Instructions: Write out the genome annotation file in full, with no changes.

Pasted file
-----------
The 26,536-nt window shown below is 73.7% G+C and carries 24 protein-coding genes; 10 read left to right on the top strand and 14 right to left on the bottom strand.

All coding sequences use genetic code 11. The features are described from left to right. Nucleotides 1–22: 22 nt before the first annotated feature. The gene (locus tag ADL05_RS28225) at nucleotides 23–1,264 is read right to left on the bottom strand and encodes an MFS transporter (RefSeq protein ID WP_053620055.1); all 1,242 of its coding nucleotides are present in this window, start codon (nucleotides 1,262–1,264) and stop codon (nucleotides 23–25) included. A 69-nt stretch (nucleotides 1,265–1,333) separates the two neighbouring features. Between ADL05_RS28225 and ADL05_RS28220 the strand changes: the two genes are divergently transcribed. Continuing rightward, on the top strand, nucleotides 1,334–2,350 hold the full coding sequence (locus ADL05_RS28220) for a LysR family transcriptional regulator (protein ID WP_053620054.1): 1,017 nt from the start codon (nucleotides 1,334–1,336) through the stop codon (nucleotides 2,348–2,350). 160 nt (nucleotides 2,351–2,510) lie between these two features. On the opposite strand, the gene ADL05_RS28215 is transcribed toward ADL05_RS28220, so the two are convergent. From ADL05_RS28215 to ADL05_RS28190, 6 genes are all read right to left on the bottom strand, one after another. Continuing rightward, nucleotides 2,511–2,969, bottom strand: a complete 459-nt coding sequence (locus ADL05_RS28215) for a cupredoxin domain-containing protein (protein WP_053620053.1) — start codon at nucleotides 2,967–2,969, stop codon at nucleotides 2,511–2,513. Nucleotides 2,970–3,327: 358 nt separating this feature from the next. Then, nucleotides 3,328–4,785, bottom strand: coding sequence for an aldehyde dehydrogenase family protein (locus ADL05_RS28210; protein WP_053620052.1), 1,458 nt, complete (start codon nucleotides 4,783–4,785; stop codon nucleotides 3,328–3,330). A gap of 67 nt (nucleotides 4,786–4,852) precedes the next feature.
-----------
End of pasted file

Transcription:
The 26,536-nt window shown below is 73.7% G+C and carries 24 protein-coding genes; 10 read left to right on the top strand and 14 right to left on the bottom strand.

All coding sequences use genetic code 11. The features are described from left to right. Nucleotides 1–22: 22 nt before the first annotated feature. The gene (locus tag ADL05_RS28225) at nucleotides 23–1,264 is read right to left on the bottom strand and encodes an MFS transporter (RefSeq protein ID WP_053620055.1); all 1,242 of its coding nucleotides are present in this window, start codon (nucleotides 1,262–1,264) and stop codon (nucleotides 23–25) included. A 69-nt stretch (nucleotides 1,265–1,333) separates the two neighbouring features. Between ADL05_RS28225 and ADL05_RS28220 the strand changes: the two genes are divergently transcribed. Continuing rightward, on the top strand, nucleotides 1,334–2,350 hold the full coding sequence (locus ADL05_RS28220) for a LysR family transcriptional regulator (protein ID WP_053620054.1): 1,017 nt from the start codon (nucleotides 1,334–1,336) through the stop codon (nucleotides 2,348–2,350). 160 nt (nucleotides 2,351–2,510) lie between these two features. On the opposite strand, the gene ADL05_RS28215 is transcribed toward ADL05_RS28220, so the two are convergent. From ADL05_RS28215 to ADL05_RS28190, 6 genes are all read right to left on the bottom strand, one after another. Continuing rightward, nucleotides 2,511–2,969, bottom strand: a complete 459-nt coding sequence (locus ADL05_RS28215) for a cupredoxin domain-containing protein (protein WP_053620053.1) — start codon at nucleotides 2,967–2,969, stop codon at nucleotides 2,511–2,513. Nucleotides 2,970–3,327: 358 nt separating this feature from the next. Then, nucleotides 3,328–4,785, bottom strand: coding sequence for an aldehyde dehydrogenase family protein (locus ADL05_RS28210; protein WP_053620052.1), 1,458 nt, complete (start codon nucleotides 4,783–4,785; stop codon nucleotides 3,328–3,330). A gap of 67 nt (nucleotides 4,786–4,852) precedes the next feature.